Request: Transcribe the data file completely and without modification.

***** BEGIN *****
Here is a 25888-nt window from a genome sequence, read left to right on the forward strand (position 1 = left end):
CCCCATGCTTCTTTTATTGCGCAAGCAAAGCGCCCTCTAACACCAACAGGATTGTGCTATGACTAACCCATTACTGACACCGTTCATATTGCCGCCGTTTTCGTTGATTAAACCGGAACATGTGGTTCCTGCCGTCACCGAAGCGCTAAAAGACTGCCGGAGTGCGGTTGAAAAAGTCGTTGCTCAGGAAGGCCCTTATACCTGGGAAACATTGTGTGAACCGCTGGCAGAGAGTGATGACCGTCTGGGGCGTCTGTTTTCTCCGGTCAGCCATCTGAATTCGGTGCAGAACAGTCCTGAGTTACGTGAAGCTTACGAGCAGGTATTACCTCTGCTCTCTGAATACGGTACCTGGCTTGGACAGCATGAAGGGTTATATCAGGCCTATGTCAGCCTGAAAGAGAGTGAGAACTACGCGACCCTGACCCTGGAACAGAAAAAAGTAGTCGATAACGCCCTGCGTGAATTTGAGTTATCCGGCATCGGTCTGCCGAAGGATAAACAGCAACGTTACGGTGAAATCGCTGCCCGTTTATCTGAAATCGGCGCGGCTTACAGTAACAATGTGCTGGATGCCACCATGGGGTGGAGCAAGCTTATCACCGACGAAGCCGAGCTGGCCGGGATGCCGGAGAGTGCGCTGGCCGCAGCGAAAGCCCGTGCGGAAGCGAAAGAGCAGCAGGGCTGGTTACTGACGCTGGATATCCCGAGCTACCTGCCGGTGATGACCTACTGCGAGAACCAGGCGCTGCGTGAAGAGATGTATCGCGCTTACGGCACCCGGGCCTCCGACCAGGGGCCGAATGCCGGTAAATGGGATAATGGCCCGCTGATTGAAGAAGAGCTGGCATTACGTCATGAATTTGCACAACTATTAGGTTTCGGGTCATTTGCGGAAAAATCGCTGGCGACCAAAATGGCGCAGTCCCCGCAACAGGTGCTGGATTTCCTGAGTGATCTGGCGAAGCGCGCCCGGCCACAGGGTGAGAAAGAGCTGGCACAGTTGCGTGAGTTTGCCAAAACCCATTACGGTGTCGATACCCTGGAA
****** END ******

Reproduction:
Here is a 25888-nt window from a genome sequence, read left to right on the forward strand (position 1 = left end):
CCCCATGCTTCTTTTATTGCGCAAGCAAAGCGCCCTCTAACACCAACAGGATTGTGCTATGACTAACCCATTACTGACACCGTTCATATTGCCGCCGTTTTCGTTGATTAAACCGGAACATGTGGTTCCTGCCGTCACCGAAGCGCTAAAAGACTGCCGGAGTGCGGTTGAAAAAGTCGTTGCTCAGGAAGGCCCTTATACCTGGGAAACATTGTGTGAACCGCTGGCAGAGAGTGATGACCGTCTGGGGCGTCTGTTTTCTCCGGTCAGCCATCTGAATTCGGTGCAGAACAGTCCTGAGTTACGTGAAGCTTACGAGCAGGTATTACCTCTGCTCTCTGAATACGGTACCTGGCTTGGACAGCATGAAGGGTTATATCAGGCCTATGTCAGCCTGAAAGAGAGTGAGAACTACGCGACCCTGACCCTGGAACAGAAAAAAGTAGTCGATAACGCCCTGCGTGAATTTGAGTTATCCGGCATCGGTCTGCCGAAGGATAAACAGCAACGTTACGGTGAAATCGCTGCCCGTTTATCTGAAATCGGCGCGGCTTACAGTAACAATGTGCTGGATGCCACCATGGGGTGGAGCAAGCTTATCACCGACGAAGCCGAGCTGGCCGGGATGCCGGAGAGTGCGCTGGCCGCAGCGAAAGCCCGTGCGGAAGCGAAAGAGCAGCAGGGCTGGTTACTGACGCTGGATATCCCGAGCTACCTGCCGGTGATGACCTACTGCGAGAACCAGGCGCTGCGTGAAGAGATGTATCGCGCTTACGGCACCCGGGCCTCCGACCAGGGGCCGAATGCCGGTAAATGGGATAATGGCCCGCTGATTGAAGAAGAGCTGGCATTACGTCATGAATTTGCACAACTATTAGGTTTCGGGTCATTTGCGGAAAAATCGCTGGCGACCAAAATGGCGCAGTCCCCGCAACAGGTGCTGGATTTCCTGAGTGATCTGGCGAAGCGCGCCCGGCCACAGGGTGAGAAAGAGCTGGCACAGTTGCGTGAGTTTGCCAAAACCCATTACGGTGTCGATACCCTGGAA